Safe Space

Due to circumstances surrounding the COVID-19 virus and the urgent need to restrict social gatherings, the exhibition has been postponed until further notice
Dates to be Announced
 
Cell Project Space presents the first solo exhibition in the UK by Philadelphia-based artist Carolyn Lazard. Bringing together new and existing works, Lazard’s exhibition assembles precise environmental machinations that govern the relationships between ecology, illness, capitalism and materiality. By pointing towards a dependency on, and entanglement with, the built environment the exhibition proposes a reflection on the lingering effects of post-industrialisation.
 
Using a structural language, Lazard attempts to unpack the interiority of the hospital room and the private home. Thinking of contamination as a condition that forces one’s own protection from, and seemingly, for the other, Lazard outlines situations located between the inside and outside, the figure and the ground, the subject and its surrounding; all the while considering what moves the individual and the collective into a singular space. 
 
Constituted by the artifice of mundane objects found in domestic spaces and others used within institutional care, the exhibition activates sensorial experiences of warmth, light, and breeze, streams of water through a sample glossary of plug-in synthetic hardware that help not only to recondition indoor environments but also to segregate bodies from the outside world. Further probing a desire for safety, these objects seemingly perform the task of reducing risk factors or making quality control feasible, however they simultaneously also highlight the synthetic materials and production processes that permeate them, impeding the notion of ‘fabricated’ and ‘natural’ as mutually exclusive.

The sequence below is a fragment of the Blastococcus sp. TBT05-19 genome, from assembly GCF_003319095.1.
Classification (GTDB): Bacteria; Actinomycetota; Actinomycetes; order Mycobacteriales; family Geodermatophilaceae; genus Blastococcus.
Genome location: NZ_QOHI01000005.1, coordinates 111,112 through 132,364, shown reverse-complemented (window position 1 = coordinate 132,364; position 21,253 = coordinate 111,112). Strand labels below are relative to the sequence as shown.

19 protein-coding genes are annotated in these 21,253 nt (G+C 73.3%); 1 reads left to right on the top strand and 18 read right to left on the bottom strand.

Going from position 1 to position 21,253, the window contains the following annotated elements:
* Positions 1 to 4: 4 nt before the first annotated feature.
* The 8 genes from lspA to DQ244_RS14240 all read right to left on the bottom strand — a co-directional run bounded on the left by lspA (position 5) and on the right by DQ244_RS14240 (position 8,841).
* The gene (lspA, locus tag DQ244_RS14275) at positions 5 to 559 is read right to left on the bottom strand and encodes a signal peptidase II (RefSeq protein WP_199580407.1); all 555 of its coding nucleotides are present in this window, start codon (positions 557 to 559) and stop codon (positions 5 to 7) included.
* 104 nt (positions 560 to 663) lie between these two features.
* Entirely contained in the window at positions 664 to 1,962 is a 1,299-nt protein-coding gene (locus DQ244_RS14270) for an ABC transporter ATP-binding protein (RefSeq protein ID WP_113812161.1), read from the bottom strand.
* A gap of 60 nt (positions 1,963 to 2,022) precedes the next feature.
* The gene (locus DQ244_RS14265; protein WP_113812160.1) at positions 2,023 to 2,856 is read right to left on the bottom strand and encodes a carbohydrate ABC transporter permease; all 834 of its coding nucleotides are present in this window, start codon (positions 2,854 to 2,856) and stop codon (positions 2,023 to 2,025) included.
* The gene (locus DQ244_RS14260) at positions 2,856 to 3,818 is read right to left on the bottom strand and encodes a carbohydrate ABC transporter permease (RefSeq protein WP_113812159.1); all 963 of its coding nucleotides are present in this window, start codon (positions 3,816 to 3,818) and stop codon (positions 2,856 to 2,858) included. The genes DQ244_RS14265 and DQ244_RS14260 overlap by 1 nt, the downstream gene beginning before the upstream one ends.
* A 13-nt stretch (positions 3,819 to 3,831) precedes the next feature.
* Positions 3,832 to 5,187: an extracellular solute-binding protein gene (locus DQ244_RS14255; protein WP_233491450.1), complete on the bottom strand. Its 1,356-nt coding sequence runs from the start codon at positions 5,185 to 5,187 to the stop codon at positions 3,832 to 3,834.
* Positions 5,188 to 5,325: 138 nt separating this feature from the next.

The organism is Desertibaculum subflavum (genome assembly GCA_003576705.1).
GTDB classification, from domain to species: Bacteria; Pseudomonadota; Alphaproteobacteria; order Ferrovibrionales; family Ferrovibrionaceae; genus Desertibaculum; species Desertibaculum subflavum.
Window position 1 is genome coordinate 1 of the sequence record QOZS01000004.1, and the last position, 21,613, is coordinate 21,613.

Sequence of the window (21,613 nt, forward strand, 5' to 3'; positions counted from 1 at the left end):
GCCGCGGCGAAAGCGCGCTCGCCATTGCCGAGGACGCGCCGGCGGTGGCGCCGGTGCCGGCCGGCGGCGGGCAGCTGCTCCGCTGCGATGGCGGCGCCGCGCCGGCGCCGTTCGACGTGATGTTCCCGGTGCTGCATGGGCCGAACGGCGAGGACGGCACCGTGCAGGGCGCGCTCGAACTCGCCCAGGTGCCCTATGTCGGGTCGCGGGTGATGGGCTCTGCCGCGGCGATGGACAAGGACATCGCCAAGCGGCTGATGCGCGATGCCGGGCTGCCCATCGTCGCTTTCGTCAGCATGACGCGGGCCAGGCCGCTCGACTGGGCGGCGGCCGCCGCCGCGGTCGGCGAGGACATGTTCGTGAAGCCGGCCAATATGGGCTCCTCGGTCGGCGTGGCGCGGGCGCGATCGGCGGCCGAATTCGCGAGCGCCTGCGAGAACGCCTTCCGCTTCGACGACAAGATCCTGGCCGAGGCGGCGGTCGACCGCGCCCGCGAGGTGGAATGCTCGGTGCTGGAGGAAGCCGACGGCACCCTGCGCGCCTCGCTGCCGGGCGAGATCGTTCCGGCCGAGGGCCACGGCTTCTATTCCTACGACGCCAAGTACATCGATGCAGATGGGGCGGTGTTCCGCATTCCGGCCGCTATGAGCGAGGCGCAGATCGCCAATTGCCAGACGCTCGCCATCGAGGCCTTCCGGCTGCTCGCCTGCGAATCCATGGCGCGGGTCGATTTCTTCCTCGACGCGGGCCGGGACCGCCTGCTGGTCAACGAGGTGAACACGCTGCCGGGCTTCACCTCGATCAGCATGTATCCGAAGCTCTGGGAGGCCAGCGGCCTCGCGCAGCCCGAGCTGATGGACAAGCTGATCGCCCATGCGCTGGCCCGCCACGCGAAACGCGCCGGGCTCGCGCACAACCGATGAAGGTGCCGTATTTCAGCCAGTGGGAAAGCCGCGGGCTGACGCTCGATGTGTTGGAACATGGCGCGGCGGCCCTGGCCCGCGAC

Alongside familiar displays of domestication, concerns about quantification and demographics are at play throughout the exhibition with the repetition and presentation of ready-mades endlessly reproducible to add a texture of commonality. Underpinning Safe Space are the immovable and rigid protocols that are an oblique reminder that the practice of demographics is both violent and necessary. These are the diagnostic systems of healthcare that measure the physical condition of bodies that quantifies populations.
 
Through the familiar and the impersonal, both in isolation and with others, Lazard’s exhibition signals to the mundane complexity of domestic life, continuing their on going interest into redefining the margins of politics through care. 
 

[Hosted at the artist’s home in 2016, over a one-day period, Lazard performed ‘Support System (for Park, Tina and Bob'); an on-going durational work that encountered Lazard lying in bed while selected participants visited the artist. Each visitor was required to bring one bouquet of flowers to mark the transactional act of emotional labour]


 
The exhibition is accomapnied by a screening event Pre- Existing Condition hosted by the Institute Of Contemporary Art, London- date to be announced.  The screening will be followed by a conversation between Lazard and writer-researcher Derica Shields.
 
 
Carolyn Lazard’s recent group exhibitions include: ‘Colored People Time’, MIT List Visual Arts Center, Cambridge, Massachusetts and Institute of Contemporary Art, Philadelphia, Pennsylvania (2020); Whitney Biennial, The Whitney Museum of American Art, New York; The Body Electric, Walker Art Center, Minneapolis (both 2019); and ‘Trigger: Gender as a Tool and a Weapon’, New Museum, New York (2017). Solo projects and two-person exhibitions include: ‘If you can’t share no one gets any’ with Collective Text, LUX London & Cinenova (2018); ‘Epigenetic’, with Juliana Huxtable, Shoot the Lobster, New York (2018); and a forthcoming solo exhibition Essex St, New York (2020).
 
Carolyn Lazard’s writing includes: 
 
published by Triple Canopy (2019)
 
published by Cluster Magazine (2013) 
 
Comissioned by Recess (2019)
 
Developed with the generous support of Cockayne & London Community Foundation, and Arts Council England